Remington Steele: Checked Jacket with Throat Latch and Elbow Patches

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In the fifth episode of Remington Steele, titled “Thou Shalt Not Steele”, Pierce Brosnan wears a sporty checked tweed jacket with a jumper and knitted tie. Brosnan also wears this jacket in five subsequent episodes. The jacket is black and cream, most likely in a two-and-two check. A two-and-two check alternates two light yarns (cream in this jacket) and two dark yarns (black in this jacket) in both the warp and the weft of an even twill weave, and it’s the section of a Glen Urquhart check opposite the houndstooth (four-and-four) section. All else equal, a two-and-two check would be half the size of a houndstooth check, and its shape is simpler and boxier. It is possible that the check on Brosnan’s jacket may have more than just these two colours, but I believe that this is essentially what the check is.

Two-and-Two

A black and cream two-and-two check

The jacket is typical of the early 1980s and has a low—but not excessively low—gorge (lapel notch) and two buttons on the front in a low stance. The shoulders are strong, but narrow, with a pagoda shape and a lot of padding. The jacket has a lean chest and a suppressed waist, which gives this jacket a very elegant shape. When combined with the pagoda shoulders, the jacket’s silhouette endows Brosnan with a more powerful, but not unnatural, look.

This jacket has a number of sporty details. One of the most unusual and sportiest is the throat latch, which is also known as a storm tab. It allows the collar to be closed across the front of the neck when turned up. They’re often in the form of a separate piece of fabric that buttons onto the back of the collar and sticks out from the left side of the collar. The throat latch on this jacket is a permanent feature, and it’s in the form of a grey cord loop that extends from the left side of the collar.

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Sporty leather buttons and elbow patches trim this jacket. The buttons are braided leather in black to match the black in the jacket as well as provide contrast with the jacket’s overall colour. The elbow patches are grey-brown suede so they blend in with the jacket. The jacket’s hip pockets are open patch pockets and the breast pocket is a welt pocket. There are three buttons on the cuffs and double vents at the rear.

Brosnan leaves his jacket open. Either it’s too fitted to be able to button with a jumper underneath or Brosnan simply wants to show off his jumper. The fancy striped wool jumper is grey and cream to complement the jacket, but being grey instead of black gives some contrast with the jacket. It has a deep V-neck to show off the tie. The trousers are charcoal—either lightweight flannel or a medium-weight worsted—and have a flat front and straight legs.

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Under the jumper, Brosnan wears a pale blue poplin shirt with a point collar, narrow placket and rounded double cuffs. The point collar is worn with a gold collar bar of the slide-on variety. Some people feel that a slide-on or clip-on collar bar is to clip-on braces as a collar pin is to a button-on braces. They feel that a slide-on collar bar is a cheap approximation of a proper collar pin. However, Brosnan’s slide-on collar bar gets the job done—it pops the tie out from the collar—without damaging the shirt. True collar pins do indeed damage collars when they poke holes through the cloth, and after repeated use the damage is noticeable. A slide-on collar bar is good for beginners who aren’t sure if they want to commit to the damage a proper collar pin inflicts on the shirt. Brosnan, however, is not a beginner and should be using a proper collar pin.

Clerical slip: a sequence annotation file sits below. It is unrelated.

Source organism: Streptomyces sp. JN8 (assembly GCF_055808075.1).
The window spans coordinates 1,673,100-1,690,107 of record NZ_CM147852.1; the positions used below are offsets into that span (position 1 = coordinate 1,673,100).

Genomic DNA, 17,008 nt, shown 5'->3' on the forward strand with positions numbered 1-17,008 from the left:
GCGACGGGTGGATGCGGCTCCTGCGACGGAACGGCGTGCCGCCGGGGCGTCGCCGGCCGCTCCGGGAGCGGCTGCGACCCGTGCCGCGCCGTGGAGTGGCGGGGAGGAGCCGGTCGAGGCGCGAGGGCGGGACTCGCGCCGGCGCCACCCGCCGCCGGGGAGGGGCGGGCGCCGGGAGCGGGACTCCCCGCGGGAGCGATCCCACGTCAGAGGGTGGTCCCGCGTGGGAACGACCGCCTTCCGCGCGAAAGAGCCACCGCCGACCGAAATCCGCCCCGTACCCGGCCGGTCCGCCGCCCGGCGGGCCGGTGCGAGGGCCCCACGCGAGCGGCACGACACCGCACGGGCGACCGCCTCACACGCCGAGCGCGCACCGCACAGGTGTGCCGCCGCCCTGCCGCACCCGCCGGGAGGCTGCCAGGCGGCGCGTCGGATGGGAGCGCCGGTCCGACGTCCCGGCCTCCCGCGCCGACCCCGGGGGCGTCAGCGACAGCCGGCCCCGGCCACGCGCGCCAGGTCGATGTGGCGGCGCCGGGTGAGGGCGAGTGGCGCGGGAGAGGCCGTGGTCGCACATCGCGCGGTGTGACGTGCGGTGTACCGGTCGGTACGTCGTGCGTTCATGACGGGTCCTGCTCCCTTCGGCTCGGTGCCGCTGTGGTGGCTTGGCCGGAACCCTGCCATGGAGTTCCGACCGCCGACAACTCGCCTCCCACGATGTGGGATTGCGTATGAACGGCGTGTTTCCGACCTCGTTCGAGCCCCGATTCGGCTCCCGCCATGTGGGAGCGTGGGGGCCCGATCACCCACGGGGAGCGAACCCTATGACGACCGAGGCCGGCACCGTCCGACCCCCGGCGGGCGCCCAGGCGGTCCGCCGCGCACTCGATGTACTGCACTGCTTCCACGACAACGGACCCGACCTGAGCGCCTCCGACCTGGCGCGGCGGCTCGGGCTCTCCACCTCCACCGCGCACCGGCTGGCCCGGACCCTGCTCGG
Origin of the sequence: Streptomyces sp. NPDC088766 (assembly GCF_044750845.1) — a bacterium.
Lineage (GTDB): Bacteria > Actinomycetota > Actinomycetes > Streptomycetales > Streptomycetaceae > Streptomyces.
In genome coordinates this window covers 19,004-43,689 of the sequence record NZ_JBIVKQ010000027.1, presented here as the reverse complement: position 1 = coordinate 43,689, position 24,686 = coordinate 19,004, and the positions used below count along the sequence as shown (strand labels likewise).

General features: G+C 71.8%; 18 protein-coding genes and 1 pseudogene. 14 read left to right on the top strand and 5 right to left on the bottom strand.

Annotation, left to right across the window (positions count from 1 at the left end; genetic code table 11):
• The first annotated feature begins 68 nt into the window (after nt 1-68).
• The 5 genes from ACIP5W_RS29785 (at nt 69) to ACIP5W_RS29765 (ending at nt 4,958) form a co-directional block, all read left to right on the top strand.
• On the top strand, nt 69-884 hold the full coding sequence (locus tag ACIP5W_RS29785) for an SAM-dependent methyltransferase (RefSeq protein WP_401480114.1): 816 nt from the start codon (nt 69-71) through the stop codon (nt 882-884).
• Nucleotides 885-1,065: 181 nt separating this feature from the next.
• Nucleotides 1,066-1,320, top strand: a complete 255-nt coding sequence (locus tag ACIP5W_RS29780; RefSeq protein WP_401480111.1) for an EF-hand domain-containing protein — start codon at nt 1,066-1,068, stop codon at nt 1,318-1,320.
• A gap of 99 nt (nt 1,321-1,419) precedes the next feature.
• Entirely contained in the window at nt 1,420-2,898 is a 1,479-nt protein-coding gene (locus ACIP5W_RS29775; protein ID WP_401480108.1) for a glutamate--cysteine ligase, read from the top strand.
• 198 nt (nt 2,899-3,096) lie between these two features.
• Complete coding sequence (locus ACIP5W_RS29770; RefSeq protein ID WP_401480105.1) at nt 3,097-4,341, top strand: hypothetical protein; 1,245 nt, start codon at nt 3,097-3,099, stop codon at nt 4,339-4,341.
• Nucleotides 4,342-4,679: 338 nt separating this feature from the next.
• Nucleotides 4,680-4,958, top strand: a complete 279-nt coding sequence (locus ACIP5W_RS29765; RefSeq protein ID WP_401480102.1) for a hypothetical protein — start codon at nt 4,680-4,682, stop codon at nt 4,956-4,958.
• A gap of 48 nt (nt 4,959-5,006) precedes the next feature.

Brosnan wears the double cuffs with the cuffs extended—not folded—and fastened like single-link cuffs, but it works because the cuffs are very short for double cuffs. There is an unused set of link-holes close to the base of the cuff. The sleeve length is likely meant for a man with shorter arms to accommodate the cuff folding in half, which would end up being less than two inches wide. The cuff unfolded as Brosnan wears it is approximately 3 1/2 inches wide.

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I’ve said before that jumpers and kissing cuffs (when the ends of the cuff meet back-to-back rather than overlapping) don’t pair well together. The snug cuffs on the jumper don’t match the shape of the shirt’s cuffs, and the jumper’s cuffs are stretched out by the shirt’s cuffs. Here the shirt’s cuffs extend past the jumper’s to show the cufflinks, and the jumper’s cuffs are usually obscured under the jacket sleeves. Though wearing a jumper with kissing shirt cuffs isn’t ideal, this is a creative way to pair a jumper with such shirt cuffs. A sleeveless jumper would have been better for this outfit.

The tie is grey knitted silk and tied in, surprisingly, a full windsor knot. Brosnan knots his tie in a scene in this episode. He ties the tie with the wide blade much longer than the narrow blade, which allows him to tuck the wide blade into his trousers for a neat look under the jumper. Tying the tie further up means that the tie will be narrower in the knot area and will create a smaller knot. The small windsor knot on Brosnan’s tie has a very clean look, which can be difficult to achieve with a four-in-hand knot on a knitted tie. Brosnan finishes the outfit with a puffed silver satin silk pocket square that complements the greys in the outfit whist contrasting them in texture.

Preferably, the belt and shoes should match the jacket’s black leather buttons. However, matching all leathers is not required and Brosnan decides to pair this informal outfit, not inappropriately, with brown shoes and a brown belt. A black belt and black shoes may have been a better choice, especially since Brosnan wears this outfit in the evening, but the brown belt and shoes dress down the outfit.